Annis Fitzhugh

Annis Fitzhugh
Dundee Contemporary Arts


After graduating in Fine Art and Art History at Falmouth School of Art, Annis specialised in printmaking at the Slade and Central Schools, London. At the Slade she was awarded the Rodney Burn prize – becoming the first printmaker to win this award for figurative work. Alongside a teaching career she has exhibited at international level.
For the past 13 years she has been Director of DCA Print Studio, a generously equipped open-access print workshop at the core of a leading contemporary art organization.
Annis has been responsible for the collaborative production of editions with artists in the internationally renowned exhibition programme.

Illustrated Talk

Numerical Manoeuvres: The printer’s hand in a post-digital world
Numerical control (NC) is the automation of machine tools that are operated by abstractly programmed commands encoded on a storage medium, as opposed to controlled manually. (Wikipedia)

Recapping and building on my presentation at Impact 7 in Melbourne, which described the introduction of new CNC fabrication equipment, including laser-cutter and digital router, to a traditional multi-process open-access print workshop.

As the new equipment became integrated into the daily practice of the workshop I examined further whether subtleties of process, associated by practitioners with traditional print, can survive the transition.

Print is valued by adherents for the engagement with physical process and the potential for the unexpected that can result from a level of indirect action. Intervening between conception and realisation can include reversals and erasures with interference from one or several matrices and substrates, all of which have the potential to influence the outcome. There is a measure of disorder and loss of control that can result in failure, but can also redirect the artist to an unanticipated success.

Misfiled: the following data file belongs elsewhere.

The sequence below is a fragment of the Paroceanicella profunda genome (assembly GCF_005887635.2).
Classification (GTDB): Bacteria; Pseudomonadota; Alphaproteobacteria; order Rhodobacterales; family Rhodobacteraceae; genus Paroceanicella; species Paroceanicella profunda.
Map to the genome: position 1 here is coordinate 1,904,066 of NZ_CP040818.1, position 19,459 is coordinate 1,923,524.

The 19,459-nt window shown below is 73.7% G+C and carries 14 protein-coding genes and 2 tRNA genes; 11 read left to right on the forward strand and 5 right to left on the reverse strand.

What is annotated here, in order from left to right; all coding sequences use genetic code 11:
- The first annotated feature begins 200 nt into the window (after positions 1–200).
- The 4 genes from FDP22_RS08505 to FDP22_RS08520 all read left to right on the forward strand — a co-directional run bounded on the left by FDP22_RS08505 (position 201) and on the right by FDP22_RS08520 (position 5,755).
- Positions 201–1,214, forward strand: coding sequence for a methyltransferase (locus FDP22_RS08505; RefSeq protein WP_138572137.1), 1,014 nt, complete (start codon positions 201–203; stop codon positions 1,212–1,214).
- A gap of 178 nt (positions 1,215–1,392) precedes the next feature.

Additionally the history of print art is one of appropriation by artists of emerging technologies and the subversion of processes designed for stereotypical mass-production by the intervention of the hand, the unique and the accidental.

The assumption on the part of many users on first exploring the CNC technology is that there will be a high level of control over final product – as implied in the name. However:
Many CNC tools don’t know anything about their working environment…They blindly follow the machining code provided …(Wikipedia)
In other words there is potential for error at all stages where the whole process is dependant on accurate numerical input from an operator, and especially where that operator may be an artist, encountering such technology for the first time.

The unique situation at DCA Print Studio has been that of artists in dialogue with industrial machines and programming. Intentionally, users of the studio have been allowed the freedom to ‘play’ with these technologies, with only the parameters of safety as limits.

This talk will describe and illustrate some of the results.